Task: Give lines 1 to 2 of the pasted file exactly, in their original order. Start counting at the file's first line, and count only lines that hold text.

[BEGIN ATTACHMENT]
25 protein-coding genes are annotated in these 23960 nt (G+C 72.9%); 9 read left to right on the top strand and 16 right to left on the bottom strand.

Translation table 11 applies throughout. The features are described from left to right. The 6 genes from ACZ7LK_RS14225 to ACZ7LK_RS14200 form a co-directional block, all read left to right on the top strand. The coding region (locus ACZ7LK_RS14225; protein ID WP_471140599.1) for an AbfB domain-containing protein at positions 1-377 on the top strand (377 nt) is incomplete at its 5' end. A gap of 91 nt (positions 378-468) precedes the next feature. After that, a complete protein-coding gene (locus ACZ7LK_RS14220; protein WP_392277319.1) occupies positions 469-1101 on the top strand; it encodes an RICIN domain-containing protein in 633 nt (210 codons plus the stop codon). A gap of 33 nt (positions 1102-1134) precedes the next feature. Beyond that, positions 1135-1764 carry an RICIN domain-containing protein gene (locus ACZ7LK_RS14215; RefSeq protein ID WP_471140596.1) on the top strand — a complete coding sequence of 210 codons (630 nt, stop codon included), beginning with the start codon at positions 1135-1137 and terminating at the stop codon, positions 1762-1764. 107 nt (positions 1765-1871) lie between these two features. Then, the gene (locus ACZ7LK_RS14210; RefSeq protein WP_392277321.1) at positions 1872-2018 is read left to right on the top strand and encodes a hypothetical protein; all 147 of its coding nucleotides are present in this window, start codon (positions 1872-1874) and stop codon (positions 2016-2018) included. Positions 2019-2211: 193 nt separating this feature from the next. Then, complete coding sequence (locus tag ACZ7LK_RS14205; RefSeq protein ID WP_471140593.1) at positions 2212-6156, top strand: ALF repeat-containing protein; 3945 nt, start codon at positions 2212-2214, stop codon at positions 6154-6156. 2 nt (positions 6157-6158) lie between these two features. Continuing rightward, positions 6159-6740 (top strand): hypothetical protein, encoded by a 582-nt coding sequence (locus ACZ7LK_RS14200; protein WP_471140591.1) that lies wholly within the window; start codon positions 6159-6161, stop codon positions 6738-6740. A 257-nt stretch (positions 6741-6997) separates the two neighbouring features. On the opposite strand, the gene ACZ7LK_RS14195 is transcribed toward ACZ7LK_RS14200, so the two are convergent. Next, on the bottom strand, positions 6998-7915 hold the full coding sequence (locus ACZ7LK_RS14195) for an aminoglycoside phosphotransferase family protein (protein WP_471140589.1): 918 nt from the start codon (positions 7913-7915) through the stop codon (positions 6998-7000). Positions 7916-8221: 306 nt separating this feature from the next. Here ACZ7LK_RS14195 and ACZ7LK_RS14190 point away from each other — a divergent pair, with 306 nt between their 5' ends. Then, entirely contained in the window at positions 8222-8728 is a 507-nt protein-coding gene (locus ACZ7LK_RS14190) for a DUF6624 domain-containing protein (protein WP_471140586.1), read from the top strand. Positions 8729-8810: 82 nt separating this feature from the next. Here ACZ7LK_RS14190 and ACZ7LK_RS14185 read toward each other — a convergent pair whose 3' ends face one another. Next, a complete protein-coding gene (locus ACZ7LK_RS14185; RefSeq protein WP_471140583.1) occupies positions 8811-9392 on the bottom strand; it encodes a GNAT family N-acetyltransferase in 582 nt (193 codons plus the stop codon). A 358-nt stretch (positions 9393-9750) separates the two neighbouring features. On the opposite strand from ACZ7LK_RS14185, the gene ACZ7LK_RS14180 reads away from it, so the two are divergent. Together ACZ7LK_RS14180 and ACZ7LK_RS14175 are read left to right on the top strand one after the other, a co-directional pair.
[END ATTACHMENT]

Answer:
25 protein-coding genes are annotated in these 23960 nt (G+C 72.9%); 9 read left to right on the top strand and 16 right to left on the bottom strand.

Translation table 11 applies throughout. The features are described from left to right. The 6 genes from ACZ7LK_RS14225 to ACZ7LK_RS14200 form a co-directional block, all read left to right on the top strand. The coding region (locus ACZ7LK_RS14225; protein ID WP_471140599.1) for an AbfB domain-containing protein at positions 1-377 on the top strand (377 nt) is incomplete at its 5' end. A gap of 91 nt (positions 378-468) precedes the next feature. After that, a complete protein-coding gene (locus ACZ7LK_RS14220; protein WP_392277319.1) occupies positions 469-1101 on the top strand; it encodes an RICIN domain-containing protein in 633 nt (210 codons plus the stop codon). A gap of 33 nt (positions 1102-1134) precedes the next feature. Beyond that, positions 1135-1764 carry an RICIN domain-containing protein gene (locus ACZ7LK_RS14215; RefSeq protein ID WP_471140596.1) on the top strand — a complete coding sequence of 210 codons (630 nt, stop codon included), beginning with the start codon at positions 1135-1137 and terminating at the stop codon, positions 1762-1764. 107 nt (positions 1765-1871) lie between these two features. Then, the gene (locus ACZ7LK_RS14210; RefSeq protein WP_392277321.1) at positions 1872-2018 is read left to right on the top strand and encodes a hypothetical protein; all 147 of its coding nucleotides are present in this window, start codon (positions 1872-1874) and stop codon (positions 2016-2018) included. Positions 2019-2211: 193 nt separating this feature from the next. Then, complete coding sequence (locus tag ACZ7LK_RS14205; RefSeq protein ID WP_471140593.1) at positions 2212-6156, top strand: ALF repeat-containing protein; 3945 nt, start codon at positions 2212-2214, stop codon at positions 6154-6156. 2 nt (positions 6157-6158) lie between these two features. Continuing rightward, positions 6159-6740 (top strand): hypothetical protein, encoded by a 582-nt coding sequence (locus ACZ7LK_RS14200; protein WP_471140591.1) that lies wholly within the window; start codon positions 6159-6161, stop codon positions 6738-6740. A 257-nt stretch (positions 6741-6997) separates the two neighbouring features. On the opposite strand, the gene ACZ7LK_RS14195 is transcribed toward ACZ7LK_RS14200, so the two are convergent. Next, on the bottom strand, positions 6998-7915 hold the full coding sequence (locus ACZ7LK_RS14195) for an aminoglycoside phosphotransferase family protein (protein WP_471140589.1): 918 nt from the start codon (positions 7913-7915) through the stop codon (positions 6998-7000). Positions 7916-8221: 306 nt separating this feature from the next. Here ACZ7LK_RS14195 and ACZ7LK_RS14190 point away from each other — a divergent pair, with 306 nt between their 5' ends. Then, entirely contained in the window at positions 8222-8728 is a 507-nt protein-coding gene (locus ACZ7LK_RS14190) for a DUF6624 domain-containing protein (protein WP_471140586.1), read from the top strand. Positions 8729-8810: 82 nt separating this feature from the next. Here ACZ7LK_RS14190 and ACZ7LK_RS14185 read toward each other — a convergent pair whose 3' ends face one another. Next, a complete protein-coding gene (locus ACZ7LK_RS14185; RefSeq protein WP_471140583.1) occupies positions 8811-9392 on the bottom strand; it encodes a GNAT family N-acetyltransferase in 582 nt (193 codons plus the stop codon). A 358-nt stretch (positions 9393-9750) separates the two neighbouring features. On the opposite strand from ACZ7LK_RS14185, the gene ACZ7LK_RS14180 reads away from it, so the two are divergent. Together ACZ7LK_RS14180 and ACZ7LK_RS14175 are read left to right on the top strand one after the other, a co-directional pair.